I’m back, your self-designated medical television show critic!
I was going through my DVR this weekend when I realized I had not yet watched the episode of “Private Practice” from April 24. I can’t get enough of the inner office drama that occurs at the small practice in California.
In this episode, a young girl was brought into the ER following a tragic stabbing. The doctors at St. Ambrose Hospital worked tirelessly to save the little girl’s life, however, they are unsuccessful.
Following a neurological exam, it is determined that the girl had died. The family was told that brain death had occurred. Everything about this episode was good thus far, but this is when my frustration began to arise.
The TV doctors did not accurately explain brain death.
Brain death is defined as the irreversible loss of all function of the brain including the brain stem. Brain death is final, a person cannot recover. It is legally, medically and ethically death. However, the show portrayed it as though the family needed to make the decision to discontinue further medical care. Sadly, this is not the case when brain death has occurred. There are not more decisions about care to be made, as the person has died.
After having some time to accept what has occurred, the father in the show suggested organ donation. He said that he wants his daughter’s tragic, untimely death to mean something. He asked the doctor if donating her organs will mean something.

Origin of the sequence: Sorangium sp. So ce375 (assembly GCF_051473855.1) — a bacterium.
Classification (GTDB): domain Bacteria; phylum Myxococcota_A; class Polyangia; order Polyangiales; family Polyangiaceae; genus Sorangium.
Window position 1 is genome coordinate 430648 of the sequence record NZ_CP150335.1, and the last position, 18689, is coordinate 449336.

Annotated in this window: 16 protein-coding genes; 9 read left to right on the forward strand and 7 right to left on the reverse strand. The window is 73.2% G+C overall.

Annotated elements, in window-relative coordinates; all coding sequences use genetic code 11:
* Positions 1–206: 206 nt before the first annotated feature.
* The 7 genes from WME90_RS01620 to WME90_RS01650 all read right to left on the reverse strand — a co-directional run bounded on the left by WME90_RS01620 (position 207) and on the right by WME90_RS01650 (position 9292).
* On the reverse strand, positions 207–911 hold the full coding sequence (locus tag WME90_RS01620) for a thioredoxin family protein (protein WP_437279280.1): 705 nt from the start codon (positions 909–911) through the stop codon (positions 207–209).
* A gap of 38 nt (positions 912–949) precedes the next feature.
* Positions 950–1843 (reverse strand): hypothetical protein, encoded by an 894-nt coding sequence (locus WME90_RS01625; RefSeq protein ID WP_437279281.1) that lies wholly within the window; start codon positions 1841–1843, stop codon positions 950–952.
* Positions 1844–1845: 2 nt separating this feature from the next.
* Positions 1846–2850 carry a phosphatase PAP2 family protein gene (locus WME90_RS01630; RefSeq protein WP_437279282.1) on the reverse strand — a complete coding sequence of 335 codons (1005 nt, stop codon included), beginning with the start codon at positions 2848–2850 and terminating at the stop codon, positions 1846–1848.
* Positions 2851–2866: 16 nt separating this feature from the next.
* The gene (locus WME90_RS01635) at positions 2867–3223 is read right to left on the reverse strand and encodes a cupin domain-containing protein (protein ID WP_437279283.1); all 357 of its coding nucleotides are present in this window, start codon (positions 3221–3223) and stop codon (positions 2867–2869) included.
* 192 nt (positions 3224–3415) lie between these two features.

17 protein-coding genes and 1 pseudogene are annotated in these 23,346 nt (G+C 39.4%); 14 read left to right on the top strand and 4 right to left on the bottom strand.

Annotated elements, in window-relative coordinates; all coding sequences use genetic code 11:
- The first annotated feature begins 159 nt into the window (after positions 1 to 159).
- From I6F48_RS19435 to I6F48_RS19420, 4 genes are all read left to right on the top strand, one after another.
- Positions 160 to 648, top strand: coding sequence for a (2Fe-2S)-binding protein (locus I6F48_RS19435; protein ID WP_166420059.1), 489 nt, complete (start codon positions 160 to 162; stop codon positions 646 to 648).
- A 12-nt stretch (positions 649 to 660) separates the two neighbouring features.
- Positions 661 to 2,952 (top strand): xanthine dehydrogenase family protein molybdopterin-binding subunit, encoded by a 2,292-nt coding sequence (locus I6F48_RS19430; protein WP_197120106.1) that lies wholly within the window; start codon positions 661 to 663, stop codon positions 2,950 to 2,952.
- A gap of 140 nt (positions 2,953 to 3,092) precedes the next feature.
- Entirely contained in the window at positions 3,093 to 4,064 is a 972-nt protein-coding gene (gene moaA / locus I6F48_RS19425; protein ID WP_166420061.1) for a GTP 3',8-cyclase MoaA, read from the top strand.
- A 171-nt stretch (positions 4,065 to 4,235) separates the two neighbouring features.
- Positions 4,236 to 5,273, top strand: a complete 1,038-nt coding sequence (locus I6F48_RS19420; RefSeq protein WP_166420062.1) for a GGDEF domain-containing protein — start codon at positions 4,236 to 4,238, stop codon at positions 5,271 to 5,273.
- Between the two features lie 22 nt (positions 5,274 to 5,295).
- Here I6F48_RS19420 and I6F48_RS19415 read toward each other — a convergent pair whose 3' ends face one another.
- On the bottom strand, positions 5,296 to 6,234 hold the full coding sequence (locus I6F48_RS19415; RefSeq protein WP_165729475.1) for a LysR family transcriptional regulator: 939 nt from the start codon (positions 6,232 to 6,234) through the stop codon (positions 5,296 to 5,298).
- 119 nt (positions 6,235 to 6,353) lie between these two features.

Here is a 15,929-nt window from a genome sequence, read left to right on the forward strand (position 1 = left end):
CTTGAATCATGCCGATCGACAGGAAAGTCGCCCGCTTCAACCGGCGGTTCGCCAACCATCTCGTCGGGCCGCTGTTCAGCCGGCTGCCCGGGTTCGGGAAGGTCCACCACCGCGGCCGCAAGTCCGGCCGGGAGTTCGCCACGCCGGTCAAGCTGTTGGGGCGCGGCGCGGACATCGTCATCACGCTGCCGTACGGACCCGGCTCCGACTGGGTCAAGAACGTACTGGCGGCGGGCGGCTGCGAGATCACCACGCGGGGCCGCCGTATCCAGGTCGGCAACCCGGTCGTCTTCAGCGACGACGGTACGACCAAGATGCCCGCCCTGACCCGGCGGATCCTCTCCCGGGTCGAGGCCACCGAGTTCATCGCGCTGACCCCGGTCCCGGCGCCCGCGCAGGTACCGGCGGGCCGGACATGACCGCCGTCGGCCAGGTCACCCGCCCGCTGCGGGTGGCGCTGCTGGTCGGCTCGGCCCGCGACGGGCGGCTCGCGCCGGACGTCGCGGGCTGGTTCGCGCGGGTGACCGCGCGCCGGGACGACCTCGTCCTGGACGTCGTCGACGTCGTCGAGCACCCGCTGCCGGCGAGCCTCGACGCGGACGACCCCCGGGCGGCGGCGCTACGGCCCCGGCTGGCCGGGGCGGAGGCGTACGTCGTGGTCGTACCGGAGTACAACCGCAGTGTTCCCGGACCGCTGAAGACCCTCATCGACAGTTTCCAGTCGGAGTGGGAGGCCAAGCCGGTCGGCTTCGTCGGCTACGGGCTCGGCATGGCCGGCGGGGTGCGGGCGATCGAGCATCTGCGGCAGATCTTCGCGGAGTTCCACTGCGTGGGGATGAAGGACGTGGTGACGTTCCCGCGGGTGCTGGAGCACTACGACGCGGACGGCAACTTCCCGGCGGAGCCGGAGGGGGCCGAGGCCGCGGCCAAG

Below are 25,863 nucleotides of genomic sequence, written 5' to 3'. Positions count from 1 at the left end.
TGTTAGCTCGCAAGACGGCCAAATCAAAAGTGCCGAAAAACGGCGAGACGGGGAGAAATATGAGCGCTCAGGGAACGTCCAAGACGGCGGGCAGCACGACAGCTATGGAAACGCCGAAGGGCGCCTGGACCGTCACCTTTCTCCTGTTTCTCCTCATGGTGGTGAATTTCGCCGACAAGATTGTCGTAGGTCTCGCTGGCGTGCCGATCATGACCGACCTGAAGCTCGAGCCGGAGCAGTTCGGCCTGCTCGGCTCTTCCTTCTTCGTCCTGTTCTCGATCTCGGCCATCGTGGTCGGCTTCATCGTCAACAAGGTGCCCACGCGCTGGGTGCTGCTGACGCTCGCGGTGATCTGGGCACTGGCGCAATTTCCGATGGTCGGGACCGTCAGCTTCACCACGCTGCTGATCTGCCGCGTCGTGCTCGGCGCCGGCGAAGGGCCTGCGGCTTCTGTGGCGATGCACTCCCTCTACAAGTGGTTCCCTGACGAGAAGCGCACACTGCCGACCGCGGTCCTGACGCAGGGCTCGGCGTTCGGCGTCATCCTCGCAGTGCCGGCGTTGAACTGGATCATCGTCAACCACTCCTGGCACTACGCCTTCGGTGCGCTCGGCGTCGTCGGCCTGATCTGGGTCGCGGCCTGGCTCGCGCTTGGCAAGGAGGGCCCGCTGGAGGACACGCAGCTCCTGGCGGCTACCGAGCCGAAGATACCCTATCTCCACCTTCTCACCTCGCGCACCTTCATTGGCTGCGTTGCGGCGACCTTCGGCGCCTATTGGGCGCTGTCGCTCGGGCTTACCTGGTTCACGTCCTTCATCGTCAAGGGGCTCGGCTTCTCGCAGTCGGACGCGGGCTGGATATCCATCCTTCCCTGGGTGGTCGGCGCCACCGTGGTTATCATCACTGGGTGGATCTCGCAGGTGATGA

At this point I start to like the show again, the doctor responded without hesitation and says that yes, organ donation means something. She went on to say that it means so very much to so many people, especially those whose lives will be saved.
The message about the importance of organ donation is real. The donation of organs following a person’s death means something indescribable to the recipients and also to the donor’s family. Organ donation can be the one positive that comes out of such a painful loss of a loved one.
I am happy that “Private Practice” focused on the importance of organ donation, but I do wish it had explained the process more accurately. There are many myths about organ donation, and unfortunately we see them on TV shows a lot. Misinformation often prevents people from registering as donors, so get all of the facts about organ, tissue and eye donation by clicking here. Then register to be a donor!
- Erin Henry, community educator